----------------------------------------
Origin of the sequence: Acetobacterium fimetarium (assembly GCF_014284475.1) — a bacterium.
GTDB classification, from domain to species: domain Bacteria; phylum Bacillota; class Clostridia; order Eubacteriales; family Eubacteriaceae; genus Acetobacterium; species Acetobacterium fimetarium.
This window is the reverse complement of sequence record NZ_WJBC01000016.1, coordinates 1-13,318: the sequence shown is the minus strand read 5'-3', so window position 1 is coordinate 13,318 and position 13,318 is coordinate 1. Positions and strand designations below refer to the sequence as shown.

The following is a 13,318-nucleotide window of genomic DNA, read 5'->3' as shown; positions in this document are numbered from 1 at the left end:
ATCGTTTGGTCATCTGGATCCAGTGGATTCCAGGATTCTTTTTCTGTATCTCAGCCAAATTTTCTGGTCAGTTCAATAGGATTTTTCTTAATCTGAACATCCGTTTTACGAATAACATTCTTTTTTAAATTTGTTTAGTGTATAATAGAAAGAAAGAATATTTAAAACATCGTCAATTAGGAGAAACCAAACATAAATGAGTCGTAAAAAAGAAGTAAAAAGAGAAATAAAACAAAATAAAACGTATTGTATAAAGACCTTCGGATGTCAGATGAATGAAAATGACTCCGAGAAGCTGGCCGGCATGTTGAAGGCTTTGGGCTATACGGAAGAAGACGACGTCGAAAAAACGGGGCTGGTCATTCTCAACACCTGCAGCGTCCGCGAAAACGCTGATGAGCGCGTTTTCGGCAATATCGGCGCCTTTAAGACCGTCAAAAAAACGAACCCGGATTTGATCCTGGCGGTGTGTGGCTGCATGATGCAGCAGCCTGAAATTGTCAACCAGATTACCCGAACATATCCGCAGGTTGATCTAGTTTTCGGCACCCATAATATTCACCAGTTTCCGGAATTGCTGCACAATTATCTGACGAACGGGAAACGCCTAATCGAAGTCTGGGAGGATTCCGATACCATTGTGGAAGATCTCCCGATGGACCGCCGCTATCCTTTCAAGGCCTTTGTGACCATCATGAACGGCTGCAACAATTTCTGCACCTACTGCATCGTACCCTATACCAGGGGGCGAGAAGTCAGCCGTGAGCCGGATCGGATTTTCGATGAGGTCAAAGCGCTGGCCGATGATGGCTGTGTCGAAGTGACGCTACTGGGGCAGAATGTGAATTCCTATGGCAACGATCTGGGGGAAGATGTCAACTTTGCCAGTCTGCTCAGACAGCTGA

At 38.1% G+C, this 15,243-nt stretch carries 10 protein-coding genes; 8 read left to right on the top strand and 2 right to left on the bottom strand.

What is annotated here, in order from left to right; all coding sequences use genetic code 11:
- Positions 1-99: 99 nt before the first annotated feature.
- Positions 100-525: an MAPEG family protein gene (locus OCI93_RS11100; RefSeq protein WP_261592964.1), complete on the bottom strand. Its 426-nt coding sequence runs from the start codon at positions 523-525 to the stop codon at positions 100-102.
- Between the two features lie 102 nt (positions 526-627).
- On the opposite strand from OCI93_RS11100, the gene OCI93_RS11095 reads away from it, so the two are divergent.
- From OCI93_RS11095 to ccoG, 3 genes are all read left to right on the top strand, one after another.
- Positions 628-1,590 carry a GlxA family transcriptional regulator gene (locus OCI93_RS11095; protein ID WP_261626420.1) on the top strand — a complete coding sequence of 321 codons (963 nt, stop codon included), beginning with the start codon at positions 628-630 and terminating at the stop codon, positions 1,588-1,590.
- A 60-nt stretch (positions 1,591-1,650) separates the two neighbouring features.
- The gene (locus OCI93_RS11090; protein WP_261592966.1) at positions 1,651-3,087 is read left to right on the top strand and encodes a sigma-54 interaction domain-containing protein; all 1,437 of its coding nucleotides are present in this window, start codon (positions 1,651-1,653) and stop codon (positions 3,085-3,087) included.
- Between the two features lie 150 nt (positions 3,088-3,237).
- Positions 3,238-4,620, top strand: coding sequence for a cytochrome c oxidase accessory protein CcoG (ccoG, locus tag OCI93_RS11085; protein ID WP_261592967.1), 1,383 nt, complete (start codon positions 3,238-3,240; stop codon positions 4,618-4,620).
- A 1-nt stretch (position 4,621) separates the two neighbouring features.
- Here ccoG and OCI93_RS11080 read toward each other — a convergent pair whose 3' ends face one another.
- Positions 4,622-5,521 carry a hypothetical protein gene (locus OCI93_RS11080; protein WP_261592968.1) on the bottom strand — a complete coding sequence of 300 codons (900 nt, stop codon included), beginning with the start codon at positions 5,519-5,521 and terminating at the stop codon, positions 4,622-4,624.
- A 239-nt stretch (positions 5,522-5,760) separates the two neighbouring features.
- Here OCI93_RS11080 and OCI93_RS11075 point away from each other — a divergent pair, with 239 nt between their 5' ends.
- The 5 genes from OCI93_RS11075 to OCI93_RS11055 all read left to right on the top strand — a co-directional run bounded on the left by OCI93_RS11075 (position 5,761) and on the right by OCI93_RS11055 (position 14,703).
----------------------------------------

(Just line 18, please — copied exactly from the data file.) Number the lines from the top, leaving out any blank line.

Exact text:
- A 1-nt stretch (position 4,621) separates the two neighbouring features.